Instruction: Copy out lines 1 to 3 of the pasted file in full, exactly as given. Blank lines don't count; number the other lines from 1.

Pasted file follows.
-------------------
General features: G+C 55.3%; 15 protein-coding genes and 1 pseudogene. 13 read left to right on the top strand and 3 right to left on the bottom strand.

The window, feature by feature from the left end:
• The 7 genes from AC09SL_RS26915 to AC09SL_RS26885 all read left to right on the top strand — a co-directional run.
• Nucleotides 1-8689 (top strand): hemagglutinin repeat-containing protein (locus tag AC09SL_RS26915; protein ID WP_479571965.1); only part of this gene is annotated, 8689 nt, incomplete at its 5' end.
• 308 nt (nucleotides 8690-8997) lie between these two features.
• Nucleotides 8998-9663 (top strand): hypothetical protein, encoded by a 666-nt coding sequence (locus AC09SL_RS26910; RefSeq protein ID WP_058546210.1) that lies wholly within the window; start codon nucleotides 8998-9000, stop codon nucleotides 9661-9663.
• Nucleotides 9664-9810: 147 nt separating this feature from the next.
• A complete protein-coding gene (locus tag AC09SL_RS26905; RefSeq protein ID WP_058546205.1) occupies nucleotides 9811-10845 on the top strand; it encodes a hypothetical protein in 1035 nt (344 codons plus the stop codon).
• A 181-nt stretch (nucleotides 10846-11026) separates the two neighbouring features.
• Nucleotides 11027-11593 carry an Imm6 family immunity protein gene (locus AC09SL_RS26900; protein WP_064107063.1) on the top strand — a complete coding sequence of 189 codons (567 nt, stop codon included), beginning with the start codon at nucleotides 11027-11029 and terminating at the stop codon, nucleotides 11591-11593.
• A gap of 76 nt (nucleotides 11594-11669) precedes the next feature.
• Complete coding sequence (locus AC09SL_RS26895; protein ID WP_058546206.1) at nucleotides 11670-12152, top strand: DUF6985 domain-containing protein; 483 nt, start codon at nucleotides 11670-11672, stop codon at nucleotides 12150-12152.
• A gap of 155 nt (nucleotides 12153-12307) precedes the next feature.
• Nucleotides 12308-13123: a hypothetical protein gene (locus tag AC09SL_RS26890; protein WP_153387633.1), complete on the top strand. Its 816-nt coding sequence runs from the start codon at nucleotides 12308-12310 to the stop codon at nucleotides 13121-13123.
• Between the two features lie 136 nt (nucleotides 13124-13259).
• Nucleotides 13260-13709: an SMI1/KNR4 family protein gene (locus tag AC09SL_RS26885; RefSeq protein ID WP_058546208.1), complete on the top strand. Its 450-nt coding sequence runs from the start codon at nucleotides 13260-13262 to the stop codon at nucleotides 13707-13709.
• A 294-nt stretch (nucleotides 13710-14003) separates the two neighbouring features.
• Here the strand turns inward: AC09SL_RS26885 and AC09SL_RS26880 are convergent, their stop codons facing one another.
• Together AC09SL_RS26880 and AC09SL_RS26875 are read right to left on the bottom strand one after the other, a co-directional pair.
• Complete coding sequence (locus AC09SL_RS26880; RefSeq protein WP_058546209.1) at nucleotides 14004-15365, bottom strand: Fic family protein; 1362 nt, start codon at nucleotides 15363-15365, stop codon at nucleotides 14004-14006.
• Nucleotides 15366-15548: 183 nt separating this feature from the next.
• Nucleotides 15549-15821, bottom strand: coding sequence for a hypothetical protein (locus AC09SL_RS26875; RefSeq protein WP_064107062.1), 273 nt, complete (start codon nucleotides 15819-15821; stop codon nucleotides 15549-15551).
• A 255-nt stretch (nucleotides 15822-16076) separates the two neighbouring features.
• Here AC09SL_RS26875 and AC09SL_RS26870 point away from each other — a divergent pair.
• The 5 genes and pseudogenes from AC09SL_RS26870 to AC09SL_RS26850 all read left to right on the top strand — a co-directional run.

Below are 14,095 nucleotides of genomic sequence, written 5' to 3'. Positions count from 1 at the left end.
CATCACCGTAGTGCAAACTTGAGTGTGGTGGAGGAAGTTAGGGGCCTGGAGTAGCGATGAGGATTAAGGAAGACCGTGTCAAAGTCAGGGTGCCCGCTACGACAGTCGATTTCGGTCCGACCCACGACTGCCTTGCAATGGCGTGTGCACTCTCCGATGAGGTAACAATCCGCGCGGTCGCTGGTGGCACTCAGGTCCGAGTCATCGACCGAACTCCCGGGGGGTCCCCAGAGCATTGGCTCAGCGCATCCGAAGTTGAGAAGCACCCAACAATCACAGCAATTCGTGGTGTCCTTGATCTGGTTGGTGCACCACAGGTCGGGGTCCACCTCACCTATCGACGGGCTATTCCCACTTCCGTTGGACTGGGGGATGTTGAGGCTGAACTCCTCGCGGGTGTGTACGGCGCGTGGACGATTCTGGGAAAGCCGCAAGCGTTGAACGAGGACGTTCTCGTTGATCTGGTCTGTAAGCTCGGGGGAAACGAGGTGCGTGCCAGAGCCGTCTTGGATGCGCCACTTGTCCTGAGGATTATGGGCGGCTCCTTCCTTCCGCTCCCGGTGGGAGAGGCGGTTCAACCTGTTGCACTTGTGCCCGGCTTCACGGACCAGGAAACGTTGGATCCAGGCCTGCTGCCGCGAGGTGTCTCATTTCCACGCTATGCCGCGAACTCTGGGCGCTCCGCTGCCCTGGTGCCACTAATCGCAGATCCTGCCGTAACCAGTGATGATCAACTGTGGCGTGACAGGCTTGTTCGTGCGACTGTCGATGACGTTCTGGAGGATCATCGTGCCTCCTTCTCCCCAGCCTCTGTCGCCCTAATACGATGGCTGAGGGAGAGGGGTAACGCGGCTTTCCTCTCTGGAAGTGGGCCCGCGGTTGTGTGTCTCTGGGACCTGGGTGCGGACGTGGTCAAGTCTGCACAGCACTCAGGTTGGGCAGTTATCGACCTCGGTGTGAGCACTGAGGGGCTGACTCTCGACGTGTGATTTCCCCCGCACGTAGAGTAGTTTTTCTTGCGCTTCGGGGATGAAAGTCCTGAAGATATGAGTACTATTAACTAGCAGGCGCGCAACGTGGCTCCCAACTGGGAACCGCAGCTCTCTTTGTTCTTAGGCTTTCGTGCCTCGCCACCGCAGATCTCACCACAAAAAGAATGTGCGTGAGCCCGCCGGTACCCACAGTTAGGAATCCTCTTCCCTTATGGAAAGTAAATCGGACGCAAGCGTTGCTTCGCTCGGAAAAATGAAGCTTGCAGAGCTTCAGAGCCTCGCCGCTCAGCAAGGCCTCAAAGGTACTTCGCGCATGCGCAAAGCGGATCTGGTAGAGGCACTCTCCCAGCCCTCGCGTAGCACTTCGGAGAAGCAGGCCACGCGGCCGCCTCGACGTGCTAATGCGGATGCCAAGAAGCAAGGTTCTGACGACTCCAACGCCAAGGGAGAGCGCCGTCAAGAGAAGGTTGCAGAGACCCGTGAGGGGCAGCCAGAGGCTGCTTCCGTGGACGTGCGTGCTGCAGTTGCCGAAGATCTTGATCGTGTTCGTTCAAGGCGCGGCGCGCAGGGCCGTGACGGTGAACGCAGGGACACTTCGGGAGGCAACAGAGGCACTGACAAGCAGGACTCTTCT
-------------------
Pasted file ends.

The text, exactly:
General features: G+C 55.3%; 15 protein-coding genes and 1 pseudogene. 13 read left to right on the top strand and 3 right to left on the bottom strand.

The window, feature by feature from the left end:
• The 7 genes from AC09SL_RS26915 to AC09SL_RS26885 all read left to right on the top strand — a co-directional run.